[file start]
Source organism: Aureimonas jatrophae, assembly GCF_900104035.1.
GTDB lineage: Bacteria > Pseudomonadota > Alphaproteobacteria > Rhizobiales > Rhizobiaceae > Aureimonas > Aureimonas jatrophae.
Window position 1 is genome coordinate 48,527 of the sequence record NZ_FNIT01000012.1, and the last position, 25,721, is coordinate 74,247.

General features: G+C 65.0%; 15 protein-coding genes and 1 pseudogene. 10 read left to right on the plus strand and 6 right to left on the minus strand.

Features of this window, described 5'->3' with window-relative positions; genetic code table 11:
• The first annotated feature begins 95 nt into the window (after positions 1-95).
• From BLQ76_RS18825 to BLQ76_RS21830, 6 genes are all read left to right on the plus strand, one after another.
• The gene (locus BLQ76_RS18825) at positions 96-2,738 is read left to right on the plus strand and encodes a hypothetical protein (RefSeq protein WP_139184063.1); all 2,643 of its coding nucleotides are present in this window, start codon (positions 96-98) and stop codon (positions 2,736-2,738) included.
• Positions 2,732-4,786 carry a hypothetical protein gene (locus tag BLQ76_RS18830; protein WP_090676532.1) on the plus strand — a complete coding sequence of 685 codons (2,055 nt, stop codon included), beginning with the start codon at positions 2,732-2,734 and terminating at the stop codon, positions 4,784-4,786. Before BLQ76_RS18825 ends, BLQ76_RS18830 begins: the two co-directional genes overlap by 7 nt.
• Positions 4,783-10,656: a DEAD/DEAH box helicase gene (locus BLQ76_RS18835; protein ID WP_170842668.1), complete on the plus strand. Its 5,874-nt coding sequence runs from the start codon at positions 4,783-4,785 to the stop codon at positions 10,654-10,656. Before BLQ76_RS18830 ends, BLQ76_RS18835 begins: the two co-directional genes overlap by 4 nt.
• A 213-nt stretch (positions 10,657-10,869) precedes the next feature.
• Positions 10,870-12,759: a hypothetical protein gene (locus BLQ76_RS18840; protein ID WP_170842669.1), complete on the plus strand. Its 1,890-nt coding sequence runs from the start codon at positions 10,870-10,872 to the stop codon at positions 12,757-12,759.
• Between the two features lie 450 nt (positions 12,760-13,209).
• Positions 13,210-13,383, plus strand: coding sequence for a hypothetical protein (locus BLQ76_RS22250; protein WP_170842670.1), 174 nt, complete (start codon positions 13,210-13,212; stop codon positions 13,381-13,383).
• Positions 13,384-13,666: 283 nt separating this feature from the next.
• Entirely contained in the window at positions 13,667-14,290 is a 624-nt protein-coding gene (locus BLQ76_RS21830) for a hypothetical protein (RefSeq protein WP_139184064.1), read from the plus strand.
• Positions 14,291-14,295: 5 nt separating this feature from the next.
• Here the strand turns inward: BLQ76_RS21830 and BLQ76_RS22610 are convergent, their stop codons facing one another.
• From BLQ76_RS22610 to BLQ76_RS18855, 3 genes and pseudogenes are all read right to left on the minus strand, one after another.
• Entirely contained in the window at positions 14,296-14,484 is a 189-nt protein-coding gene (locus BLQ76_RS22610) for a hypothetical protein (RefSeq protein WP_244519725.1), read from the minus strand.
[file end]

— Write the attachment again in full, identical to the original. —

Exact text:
Source organism: Aureimonas jatrophae, assembly GCF_900104035.1.
GTDB lineage: Bacteria > Pseudomonadota > Alphaproteobacteria > Rhizobiales > Rhizobiaceae > Aureimonas > Aureimonas jatrophae.
Window position 1 is genome coordinate 48,527 of the sequence record NZ_FNIT01000012.1, and the last position, 25,721, is coordinate 74,247.

General features: G+C 65.0%; 15 protein-coding genes and 1 pseudogene. 10 read left to right on the plus strand and 6 right to left on the minus strand.

Features of this window, described 5'->3' with window-relative positions; genetic code table 11:
• The first annotated feature begins 95 nt into the window (after positions 1-95).
• From BLQ76_RS18825 to BLQ76_RS21830, 6 genes are all read left to right on the plus strand, one after another.
• The gene (locus BLQ76_RS18825) at positions 96-2,738 is read left to right on the plus strand and encodes a hypothetical protein (RefSeq protein WP_139184063.1); all 2,643 of its coding nucleotides are present in this window, start codon (positions 96-98) and stop codon (positions 2,736-2,738) included.
• Positions 2,732-4,786 carry a hypothetical protein gene (locus tag BLQ76_RS18830; protein WP_090676532.1) on the plus strand — a complete coding sequence of 685 codons (2,055 nt, stop codon included), beginning with the start codon at positions 2,732-2,734 and terminating at the stop codon, positions 4,784-4,786. Before BLQ76_RS18825 ends, BLQ76_RS18830 begins: the two co-directional genes overlap by 7 nt.
• Positions 4,783-10,656: a DEAD/DEAH box helicase gene (locus BLQ76_RS18835; protein ID WP_170842668.1), complete on the plus strand. Its 5,874-nt coding sequence runs from the start codon at positions 4,783-4,785 to the stop codon at positions 10,654-10,656. Before BLQ76_RS18830 ends, BLQ76_RS18835 begins: the two co-directional genes overlap by 4 nt.
• A 213-nt stretch (positions 10,657-10,869) precedes the next feature.
• Positions 10,870-12,759: a hypothetical protein gene (locus BLQ76_RS18840; protein ID WP_170842669.1), complete on the plus strand. Its 1,890-nt coding sequence runs from the start codon at positions 10,870-10,872 to the stop codon at positions 12,757-12,759.
• Between the two features lie 450 nt (positions 12,760-13,209).
• Positions 13,210-13,383, plus strand: coding sequence for a hypothetical protein (locus BLQ76_RS22250; protein WP_170842670.1), 174 nt, complete (start codon positions 13,210-13,212; stop codon positions 13,381-13,383).
• Positions 13,384-13,666: 283 nt separating this feature from the next.
• Entirely contained in the window at positions 13,667-14,290 is a 624-nt protein-coding gene (locus BLQ76_RS21830) for a hypothetical protein (RefSeq protein WP_139184064.1), read from the plus strand.
• Positions 14,291-14,295: 5 nt separating this feature from the next.
• Here the strand turns inward: BLQ76_RS21830 and BLQ76_RS22610 are convergent, their stop codons facing one another.
• From BLQ76_RS22610 to BLQ76_RS18855, 3 genes and pseudogenes are all read right to left on the minus strand, one after another.
• Entirely contained in the window at positions 14,296-14,484 is a 189-nt protein-coding gene (locus BLQ76_RS22610) for a hypothetical protein (RefSeq protein WP_244519725.1), read from the minus strand.